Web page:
Jane Doe spent every last penny she had to buy a plane ticket to Boston. On January 14, 2018, she lands, all alone, at Logan airport, this 30-year old from Uganda, running for her life, for the sin of being gay. It is mid-January. She has never seen snow. She knows nobody in Boston. She has no network. She has no money and no credit card. She has nowhere to go and no way to get there. But being poor, cold, and alone in Boston in January was better than being killed by the mob, killed by the police, or kaned and raped.
She lands in terminal E. Most of us have been there. She goes to Passport control. She meets with the officer who asks her the purpose of her visit. She explains that she is seeking asylum in America as she would be killed back home in Uganda. The officer says wait a moment. The next thing she knows, an ICE officer comes and arrests her and takes her to the House of Corrections, where she has been held from January 15 until the present day. They took away her passport and her cell phone. She has no way to connect with her mother or her partner who lives in Uganda. She is all alone, a stranger in a strange land, locked up indefinitely for no reason. She wept for she had never been in jail before. Will she ever get out? Will she ever see her mother and partner again?
Though we do not read about Jane Doe at the Seder table, this is a Pesach story. The Pesach trajectory is m’avdut l’cheirut, from slavery to freedom. We were slaves unto Pharaoh in Egypt, and with ten plagues and signs and wonders God set us free. Jane Doe is in avdut, slavery, in jail, indefinitely, five miles from here, for seeking asylum. Jane Doe is waiting to be free. But God is not going to free her. The question is can we be inspired by our Pesach story to do God’s work?
The Pesach seder challenges each of us to respond to injustice in our own time. In every generation we are to regard ourselves as if we went forth from Egypt. Not our ancestors. We. Ourselves. This is not history. This is now. This is not ancient oppression. This is oppression now. The point of the seder is of course family and friends coming together. Warm and loving memories that last a lifetime. Engaging conversation. Evocative rituals. Joyful singing. Great food, great wine, and killer desserts.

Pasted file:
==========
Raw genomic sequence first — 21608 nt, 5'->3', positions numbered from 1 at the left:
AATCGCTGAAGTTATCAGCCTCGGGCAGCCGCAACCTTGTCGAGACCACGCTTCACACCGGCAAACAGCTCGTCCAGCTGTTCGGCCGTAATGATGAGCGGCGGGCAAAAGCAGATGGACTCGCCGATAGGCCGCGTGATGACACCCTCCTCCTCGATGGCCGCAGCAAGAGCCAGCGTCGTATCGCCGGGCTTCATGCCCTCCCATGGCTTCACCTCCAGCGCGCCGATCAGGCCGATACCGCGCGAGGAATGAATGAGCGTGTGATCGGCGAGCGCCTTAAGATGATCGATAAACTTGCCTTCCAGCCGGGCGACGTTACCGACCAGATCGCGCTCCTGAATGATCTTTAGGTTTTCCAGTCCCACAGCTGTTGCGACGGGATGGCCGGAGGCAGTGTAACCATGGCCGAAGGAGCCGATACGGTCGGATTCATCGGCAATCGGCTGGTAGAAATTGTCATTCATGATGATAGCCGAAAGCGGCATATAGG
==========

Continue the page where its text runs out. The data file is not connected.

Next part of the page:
But the point of the seder is also to ask the question: what injustice is happening now, in our own time? And what are we going to do about it?
Jane Doe’s story may not be your thing. But the seder asks you to think about what is your thing? What do you think is broken? What is an injustice that you care enough to do something about?
I recently heard a fabulous lecture by Yehuda Kurtzer of Hartman Institute talking about three different responses to injustice.
One response is: status quo. What is is. Let it go. There is nothing to be done about it.
A second response is: let’s effect a messianic and total cure. This is Isaiah’s vision of the lion lying down with the lamb. Historic enmities will just cease. Presto pronto perfect.
Doing nothing, accepting the status quo, is obviously not an ideal move. Nothing gets better. So too reaching for the messianic move is not helpful. The lion never lies down with the lamb. 100% of the time the lion eats the lamb. What is the point in reaching for the unattainable?
The third response is what Yehuda calls incrementalism. Make it better. Better than it was. Better than yesterday. Not perfect. Not solved. But better. This incrementalist approach channels the wisdom of Rabbi Tarfon, it is not incumbent upon you to finish the task, but neither are you free to desist from starting it.
Jane Doe’s story was a story of incrementalism. Gay people have no rights in Uganda. She could have done nothing. She could have lived in the closet, denied her identity, ignored the problem. Instead she spoke about it. She wrote about it. She advocated for it. She did not get the lion to lie down with the lamb. Uganda did not pass a civil rights bill for gay people. But she did help some gay people in Uganda know that they are not alone, and that there is nothing wrong with them for being gay.
Even though Jane Doe is in jail now, her story is not over. Aliza and I spoke with a dear friend who is a prominent attorney at a prominent law firm in town. He connected us with a partner in his firm who has arranged for Jane Doe to have pro bono representation in her attempt to gain asylum. It is not going to be easy. It is not going to be fast. It is going to be hard, and it is going to be slow. And this team of lawyers will not be able to free all the prisoners who have heart-breaking stories. But hopefully, they will, in time be able to free Jane Doe. The power of incrementalism.
That is this team of lawyers, doing God’s work. What about us? We find ourselves in between our two seders. The seders leave us with friends, family, food, wine, songs, rituals, memories. But the seders also leave us with something else. The seders also leave us with two questions. What big problem are you going to tackle? What little thing will you do to help? Chag k”v’s.